A congressional procedure by which members of the House of Representatives can submit a request for the presiding officer to step down.
The Constitution sets forth very few rules for the House. Many of the chamber’s oldest rules come from a manual authored by Thomas Jefferson during his time as Vice President. In 1837, the House agreed that the manual “should govern the House in all cases in which they are applicable,” and one of these rules was the motion to vacate. Essentially a vote of no confidence, the procedure provides for a speaker to be removed “at the will of the House.”
The Motion of the Immovable
A motion to vacate has only been attempted twice, and both failed. Representative George Norris (D-NE) used a motion to vacate in 1910 against Speaker Joseph Cannon (R-IL), who was blocking legislative business from reaching the floor. That motion failed because Republicans would not risk the ascension of a Democratic speaker. In 2015, Representative Mark Meadows (R-NC) filed a motion to vacate Speaker John Boehner (R-OH). The motion failed, but it is considered one of the contributing factors to Boehner’s eventual resignation later that year.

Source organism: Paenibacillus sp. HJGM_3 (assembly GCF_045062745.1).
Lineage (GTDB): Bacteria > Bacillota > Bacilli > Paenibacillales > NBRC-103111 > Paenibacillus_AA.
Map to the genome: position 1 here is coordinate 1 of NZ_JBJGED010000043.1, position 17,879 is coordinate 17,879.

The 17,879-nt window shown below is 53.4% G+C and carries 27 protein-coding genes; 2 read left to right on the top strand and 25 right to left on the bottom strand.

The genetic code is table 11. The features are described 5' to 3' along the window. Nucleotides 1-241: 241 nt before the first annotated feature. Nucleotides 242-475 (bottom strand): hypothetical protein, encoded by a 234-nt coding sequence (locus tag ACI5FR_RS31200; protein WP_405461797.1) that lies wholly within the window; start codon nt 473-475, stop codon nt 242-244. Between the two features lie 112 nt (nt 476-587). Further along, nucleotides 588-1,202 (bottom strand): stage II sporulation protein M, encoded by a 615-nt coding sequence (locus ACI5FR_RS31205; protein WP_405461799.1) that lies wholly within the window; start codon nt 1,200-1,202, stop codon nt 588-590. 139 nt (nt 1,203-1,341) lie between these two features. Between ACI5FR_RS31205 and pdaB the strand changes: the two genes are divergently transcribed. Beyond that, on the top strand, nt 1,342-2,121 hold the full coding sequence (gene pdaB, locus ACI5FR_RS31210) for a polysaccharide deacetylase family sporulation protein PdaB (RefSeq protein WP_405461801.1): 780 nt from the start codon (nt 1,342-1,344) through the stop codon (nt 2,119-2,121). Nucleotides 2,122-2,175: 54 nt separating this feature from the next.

Less than three years later, in 2018, Speaker Nancy Pelosi (D-CA) worked with the bipartisan Problem Solvers Caucus to adjust the rule to require the majority of either party to bring forward a motion to vacate. Members argued the previous rule promoted extreme partisanship, often forced the speaker to placate the minority opinions from their own party, and contributed to the American people losing faith in Congress’s ability to govern.
Just last month, Speaker Kevin McCarthy (R-CA) had to endure fifteen grueling votes to take control of the House. But he had to make major concessions to the far-right of his party to prevail. One of these concessions was a rule change on the motion to vacate. Though he had initially proposed a five-member threshold for a motion to vacate to proceed, he was ultimately forced to revert to the one-member threshold in place before Speaker Pelosi’s 2018 change. This means that any one member of the House can attempt to scramble McCarthy’s leadership by forcing a nearly immediate vote on his speakership. In that scenario, all 212 Democrats and only six Republicans would be needed to oust Speaker McCarthy and trigger a new election for speaker.
No motion to vacate is yet on the horizon. With federal action required soon on sensitive issues such as the debt ceiling, it presents a clear peril that Speaker McCarthy will have to navigate.